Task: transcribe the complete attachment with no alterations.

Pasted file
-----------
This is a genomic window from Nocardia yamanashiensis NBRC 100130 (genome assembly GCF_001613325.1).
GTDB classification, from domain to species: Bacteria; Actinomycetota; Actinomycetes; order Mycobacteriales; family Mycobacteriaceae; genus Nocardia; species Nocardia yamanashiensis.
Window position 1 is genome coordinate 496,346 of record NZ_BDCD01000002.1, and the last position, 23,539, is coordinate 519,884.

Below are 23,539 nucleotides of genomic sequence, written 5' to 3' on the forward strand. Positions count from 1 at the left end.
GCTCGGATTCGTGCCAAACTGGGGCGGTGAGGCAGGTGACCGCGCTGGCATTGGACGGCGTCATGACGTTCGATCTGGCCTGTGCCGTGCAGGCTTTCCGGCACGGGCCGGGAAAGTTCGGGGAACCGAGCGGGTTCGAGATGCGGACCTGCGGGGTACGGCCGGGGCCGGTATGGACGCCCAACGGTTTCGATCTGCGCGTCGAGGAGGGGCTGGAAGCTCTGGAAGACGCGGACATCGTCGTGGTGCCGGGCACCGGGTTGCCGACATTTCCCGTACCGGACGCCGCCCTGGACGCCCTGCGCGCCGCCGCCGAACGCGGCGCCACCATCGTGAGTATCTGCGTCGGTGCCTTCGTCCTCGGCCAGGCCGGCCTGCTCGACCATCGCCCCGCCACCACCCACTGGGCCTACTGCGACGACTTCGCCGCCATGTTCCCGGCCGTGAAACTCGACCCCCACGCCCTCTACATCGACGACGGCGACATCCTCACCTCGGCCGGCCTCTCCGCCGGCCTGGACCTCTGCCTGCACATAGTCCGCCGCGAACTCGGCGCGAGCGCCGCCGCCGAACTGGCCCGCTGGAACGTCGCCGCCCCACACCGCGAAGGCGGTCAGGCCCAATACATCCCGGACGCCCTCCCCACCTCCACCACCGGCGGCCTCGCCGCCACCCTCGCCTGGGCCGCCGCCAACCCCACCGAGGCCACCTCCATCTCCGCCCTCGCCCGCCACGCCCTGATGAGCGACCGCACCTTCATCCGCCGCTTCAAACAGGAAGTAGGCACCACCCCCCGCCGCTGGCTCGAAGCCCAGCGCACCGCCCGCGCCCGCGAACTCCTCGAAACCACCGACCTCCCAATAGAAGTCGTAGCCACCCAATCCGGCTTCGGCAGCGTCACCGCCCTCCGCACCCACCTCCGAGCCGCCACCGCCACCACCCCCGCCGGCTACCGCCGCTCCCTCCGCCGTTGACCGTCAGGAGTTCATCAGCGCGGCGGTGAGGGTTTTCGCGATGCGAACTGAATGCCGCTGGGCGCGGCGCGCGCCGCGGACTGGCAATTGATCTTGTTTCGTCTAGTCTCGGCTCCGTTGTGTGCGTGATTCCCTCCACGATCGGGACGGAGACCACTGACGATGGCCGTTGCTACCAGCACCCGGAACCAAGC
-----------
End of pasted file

This is a genomic window from Nocardia yamanashiensis NBRC 100130 (genome assembly GCF_001613325.1).
GTDB classification, from domain to species: Bacteria; Actinomycetota; Actinomycetes; order Mycobacteriales; family Mycobacteriaceae; genus Nocardia; species Nocardia yamanashiensis.
Window position 1 is genome coordinate 496,346 of record NZ_BDCD01000002.1, and the last position, 23,539, is coordinate 519,884.

Below are 23,539 nucleotides of genomic sequence, written 5' to 3' on the forward strand. Positions count from 1 at the left end.
GCTCGGATTCGTGCCAAACTGGGGCGGTGAGGCAGGTGACCGCGCTGGCATTGGACGGCGTCATGACGTTCGATCTGGCCTGTGCCGTGCAGGCTTTCCGGCACGGGCCGGGAAAGTTCGGGGAACCGAGCGGGTTCGAGATGCGGACCTGCGGGGTACGGCCGGGGCCGGTATGGACGCCCAACGGTTTCGATCTGCGCGTCGAGGAGGGGCTGGAAGCTCTGGAAGACGCGGACATCGTCGTGGTGCCGGGCACCGGGTTGCCGACATTTCCCGTACCGGACGCCGCCCTGGACGCCCTGCGCGCCGCCGCCGAACGCGGCGCCACCATCGTGAGTATCTGCGTCGGTGCCTTCGTCCTCGGCCAGGCCGGCCTGCTCGACCATCGCCCCGCCACCACCCACTGGGCCTACTGCGACGACTTCGCCGCCATGTTCCCGGCCGTGAAACTCGACCCCCACGCCCTCTACATCGACGACGGCGACATCCTCACCTCGGCCGGCCTCTCCGCCGGCCTGGACCTCTGCCTGCACATAGTCCGCCGCGAACTCGGCGCGAGCGCCGCCGCCGAACTGGCCCGCTGGAACGTCGCCGCCCCACACCGCGAAGGCGGTCAGGCCCAATACATCCCGGACGCCCTCCCCACCTCCACCACCGGCGGCCTCGCCGCCACCCTCGCCTGGGCCGCCGCCAACCCCACCGAGGCCACCTCCATCTCCGCCCTCGCCCGCCACGCCCTGATGAGCGACCGCACCTTCATCCGCCGCTTCAAACAGGAAGTAGGCACCACCCCCCGCCGCTGGCTCGAAGCCCAGCGCACCGCCCGCGCCCGCGAACTCCTCGAAACCACCGACCTCCCAATAGAAGTCGTAGCCACCCAATCCGGCTTCGGCAGCGTCACCGCCCTCCGCACCCACCTCCGAGCCGCCACCGCCACCACCCCCGCCGGCTACCGCCGCTCCCTCCGCCGTTGACCGTCAGGAGTTCATCAGCGCGGCGGTGAGGGTTTTCGCGATGCGAACTGAATGCCGCTGGGCGCGGCGCGCGCCGCGGACTGGCAATTGATCTTGTTTCGTCTAGTCTCGGCTCCGTTGTGTGCGTGATTCCCTCCACGATCGGGACGGAGACCACTGACGATGGCCGTTGCTACCAGCACCCGGAACCAAGC